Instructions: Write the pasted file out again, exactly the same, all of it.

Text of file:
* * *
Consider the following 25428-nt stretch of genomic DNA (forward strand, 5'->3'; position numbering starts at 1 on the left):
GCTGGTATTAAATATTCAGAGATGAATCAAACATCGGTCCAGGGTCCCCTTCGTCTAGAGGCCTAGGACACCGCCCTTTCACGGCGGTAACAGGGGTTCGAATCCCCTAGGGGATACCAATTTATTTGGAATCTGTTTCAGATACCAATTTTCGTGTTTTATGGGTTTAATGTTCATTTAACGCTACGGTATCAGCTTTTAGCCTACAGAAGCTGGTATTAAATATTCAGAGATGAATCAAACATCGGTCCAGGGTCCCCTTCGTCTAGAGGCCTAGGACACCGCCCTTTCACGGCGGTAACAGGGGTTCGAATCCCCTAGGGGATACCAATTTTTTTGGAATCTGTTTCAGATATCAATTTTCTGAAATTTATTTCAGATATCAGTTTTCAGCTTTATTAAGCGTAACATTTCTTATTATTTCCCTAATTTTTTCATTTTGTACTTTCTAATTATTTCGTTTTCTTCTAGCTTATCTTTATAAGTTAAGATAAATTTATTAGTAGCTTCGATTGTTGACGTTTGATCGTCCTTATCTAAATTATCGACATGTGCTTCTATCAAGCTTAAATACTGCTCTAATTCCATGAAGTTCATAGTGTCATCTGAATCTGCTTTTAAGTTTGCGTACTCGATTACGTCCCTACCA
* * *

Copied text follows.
Consider the following 25428-nt stretch of genomic DNA (forward strand, 5'->3'; position numbering starts at 1 on the left):
GCTGGTATTAAATATTCAGAGATGAATCAAACATCGGTCCAGGGTCCCCTTCGTCTAGAGGCCTAGGACACCGCCCTTTCACGGCGGTAACAGGGGTTCGAATCCCCTAGGGGATACCAATTTATTTGGAATCTGTTTCAGATACCAATTTTCGTGTTTTATGGGTTTAATGTTCATTTAACGCTACGGTATCAGCTTTTAGCCTACAGAAGCTGGTATTAAATATTCAGAGATGAATCAAACATCGGTCCAGGGTCCCCTTCGTCTAGAGGCCTAGGACACCGCCCTTTCACGGCGGTAACAGGGGTTCGAATCCCCTAGGGGATACCAATTTTTTTGGAATCTGTTTCAGATATCAATTTTCTGAAATTTATTTCAGATATCAGTTTTCAGCTTTATTAAGCGTAACATTTCTTATTATTTCCCTAATTTTTTCATTTTGTACTTTCTAATTATTTCGTTTTCTTCTAGCTTATCTTTATAAGTTAAGATAAATTTATTAGTAGCTTCGATTGTTGACGTTTGATCGTCCTTATCTAAATTATCGACATGTGCTTCTATCAAGCTTAAATACTGCTCTAATTCCATGAAGTTCATAGTGTCATCTGAATCTGCTTTTAAGTTTGCGTACTCGATTACGTCCCTACCA